FOR IMMEDIATE RELEASE
February 26, 2006
MAYOR BLOOMBERG DISCUSSES OUTREACH TO NEW MOTHERS TO FIGHT GESTATIONAL DIABETES
The following is the text of Mayor Bloomberg's weekly radio address as prepared for delivery on 1010 WINS News Radio for Sunday, February 26, 2006
"Good Morning. This is Mayor Mike Bloomberg.
"Today, there's no question that New Yorkers are living healthier lives: For the first time since World War II, our life expectancy exceeds the national average, hundreds of thousands of city residents have recently quit smoking, and more than a million New Yorkers have enrolled in public health insurance programs over the past five years. Despite this progress, there remains one health problem in our city that is growing worse: Diabetes.
"Diabetes is a relentless disease that can lead to heart attacks, strokes, blindness, kidney failure, or amputation. More than half a million New Yorkers have been diagnosed with diabetes and about another quarter of a million are living with the disease and don't even know it. For these New Yorkers, getting treatment is vital.
"That's why, this past week, we joined with community leaders to launch an unprecedented outreach effort to assist women who develop diabetes during pregnancy - a condition known as gestational diabetes, which affects more than 4,000 mothers each year. Left untreated, the condition can result in a number of complications for babies, and for their mothers, who are at greater risk for full-fledged diabetes later in life.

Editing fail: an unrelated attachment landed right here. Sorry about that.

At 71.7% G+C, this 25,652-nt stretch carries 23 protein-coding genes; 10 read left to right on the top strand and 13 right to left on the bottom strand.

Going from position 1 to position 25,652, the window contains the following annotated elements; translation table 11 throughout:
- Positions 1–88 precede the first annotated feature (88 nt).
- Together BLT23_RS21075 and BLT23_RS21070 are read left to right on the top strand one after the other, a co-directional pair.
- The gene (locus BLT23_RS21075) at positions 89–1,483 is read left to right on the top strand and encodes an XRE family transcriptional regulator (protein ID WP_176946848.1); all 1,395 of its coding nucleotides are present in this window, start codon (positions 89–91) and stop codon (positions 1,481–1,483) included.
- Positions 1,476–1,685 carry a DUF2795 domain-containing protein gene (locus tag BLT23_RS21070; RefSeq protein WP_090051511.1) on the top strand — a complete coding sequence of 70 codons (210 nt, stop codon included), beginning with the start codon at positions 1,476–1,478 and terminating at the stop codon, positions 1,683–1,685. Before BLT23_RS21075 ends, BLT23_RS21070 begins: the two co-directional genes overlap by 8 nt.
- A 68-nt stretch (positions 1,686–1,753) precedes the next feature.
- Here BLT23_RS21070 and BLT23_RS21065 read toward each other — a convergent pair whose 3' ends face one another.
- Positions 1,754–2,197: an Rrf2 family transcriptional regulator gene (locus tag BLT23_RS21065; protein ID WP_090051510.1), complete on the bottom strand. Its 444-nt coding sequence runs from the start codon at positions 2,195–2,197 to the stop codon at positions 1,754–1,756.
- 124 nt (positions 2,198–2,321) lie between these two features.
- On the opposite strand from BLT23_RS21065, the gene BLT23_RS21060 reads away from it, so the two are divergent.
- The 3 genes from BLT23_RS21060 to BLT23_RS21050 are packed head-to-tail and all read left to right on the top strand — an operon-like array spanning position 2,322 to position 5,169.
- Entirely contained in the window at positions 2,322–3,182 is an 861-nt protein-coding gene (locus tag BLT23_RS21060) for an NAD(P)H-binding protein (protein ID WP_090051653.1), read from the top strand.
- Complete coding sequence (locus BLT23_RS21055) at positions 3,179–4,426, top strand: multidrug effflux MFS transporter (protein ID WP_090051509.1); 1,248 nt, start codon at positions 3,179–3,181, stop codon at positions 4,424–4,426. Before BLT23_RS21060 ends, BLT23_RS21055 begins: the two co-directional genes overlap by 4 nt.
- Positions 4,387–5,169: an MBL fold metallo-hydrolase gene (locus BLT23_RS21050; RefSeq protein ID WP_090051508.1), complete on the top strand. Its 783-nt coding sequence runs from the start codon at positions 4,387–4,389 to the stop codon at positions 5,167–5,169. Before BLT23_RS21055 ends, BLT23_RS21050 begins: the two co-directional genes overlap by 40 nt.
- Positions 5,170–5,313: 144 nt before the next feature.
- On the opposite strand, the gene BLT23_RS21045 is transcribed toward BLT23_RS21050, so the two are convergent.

"Beginning next month, the City's Department of Health and Mental Hygiene will start sending out letters to every mother who develops gestational diabetes. These letters will arrive with informational packets that provide health, nutrition, and exercise tips.
"Following these tips can make a huge difference. For instance, mothers with gestational diabetes can cut their risk of full-fledged diabetes in half with only a moderate increase in physical activity and some modest weight loss. And in many neighborhoods that have a high-percentage of at-risk women, our packets will include specific details about local fitness programs, so that women will know exactly where they can go for exercise. In the coming months, we'll also send more than 30,000 letters to healthcare providers, reminding them to discuss the risks of gestational diabetes with their pregnant patients.
"Although the exact cause of gestational diabetes is unknown, we do know of a number of influencing factors, including obesity, pregnancy at a later age, and race. South Asian women are at the greatest risk of developing gestational diabetes, and so our letters will be mailed in Urdu - for our growing Indian population - as well as Chinese and Spanish.
"This informational campaign represents the largest effort ever conducted by a city to control gestational diabetes. But we're not stopping there: We're also working with local doctors to establish the nation's first-ever City-based diabetes registry, so that New Yorkers with high blood-sugar can get the care they need. As I announced last month in the State of the City, our goal is to reduce the number of New Yorkers at the highest risk for diabetes complications by 20% by the end of 2008. By working together, I am confident that we can reach this goal and help New Yorkers live longer and healthier lives.
"This is Mayor Mike Bloomberg. Thanks for listening."
Jordan Barowitz (212) 788-2958